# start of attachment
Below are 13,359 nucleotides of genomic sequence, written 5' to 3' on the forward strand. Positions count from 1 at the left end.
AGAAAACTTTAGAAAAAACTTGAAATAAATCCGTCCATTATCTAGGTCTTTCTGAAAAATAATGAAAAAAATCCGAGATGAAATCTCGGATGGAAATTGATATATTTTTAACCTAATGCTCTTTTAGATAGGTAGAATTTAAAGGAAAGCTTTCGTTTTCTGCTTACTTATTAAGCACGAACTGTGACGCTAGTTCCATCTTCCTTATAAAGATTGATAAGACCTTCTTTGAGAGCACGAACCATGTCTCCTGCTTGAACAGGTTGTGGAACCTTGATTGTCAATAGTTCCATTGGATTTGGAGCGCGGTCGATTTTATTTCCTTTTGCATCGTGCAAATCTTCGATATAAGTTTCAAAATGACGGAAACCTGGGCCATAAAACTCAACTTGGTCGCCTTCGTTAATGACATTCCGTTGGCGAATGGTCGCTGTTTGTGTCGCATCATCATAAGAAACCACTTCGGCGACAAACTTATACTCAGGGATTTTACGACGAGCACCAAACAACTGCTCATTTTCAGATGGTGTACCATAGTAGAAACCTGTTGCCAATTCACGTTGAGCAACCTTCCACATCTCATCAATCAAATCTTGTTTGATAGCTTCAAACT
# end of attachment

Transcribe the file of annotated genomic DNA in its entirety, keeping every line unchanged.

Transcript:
Below are 13,359 nucleotides of genomic sequence, written 5' to 3' on the forward strand. Positions count from 1 at the left end.
AGAAAACTTTAGAAAAAACTTGAAATAAATCCGTCCATTATCTAGGTCTTTCTGAAAAATAATGAAAAAAATCCGAGATGAAATCTCGGATGGAAATTGATATATTTTTAACCTAATGCTCTTTTAGATAGGTAGAATTTAAAGGAAAGCTTTCGTTTTCTGCTTACTTATTAAGCACGAACTGTGACGCTAGTTCCATCTTCCTTATAAAGATTGATAAGACCTTCTTTGAGAGCACGAACCATGTCTCCTGCTTGAACAGGTTGTGGAACCTTGATTGTCAATAGTTCCATTGGATTTGGAGCGCGGTCGATTTTATTTCCTTTTGCATCGTGCAAATCTTCGATATAAGTTTCAAAATGACGGAAACCTGGGCCATAAAACTCAACTTGGTCGCCTTCGTTAATGACATTCCGTTGGCGAATGGTCGCTGTTTGTGTCGCATCATCATAAGAAACCACTTCGGCGACAAACTTATACTCAGGGATTTTACGACGAGCACCAAACAACTGCTCATTTTCAGATGGTGTACCATAGTAGAAACCTGTTGCCAATTCACGTTGAGCAACCTTCCACATCTCATCAATCAAATCTTGTTTGATAGCTTCAAACT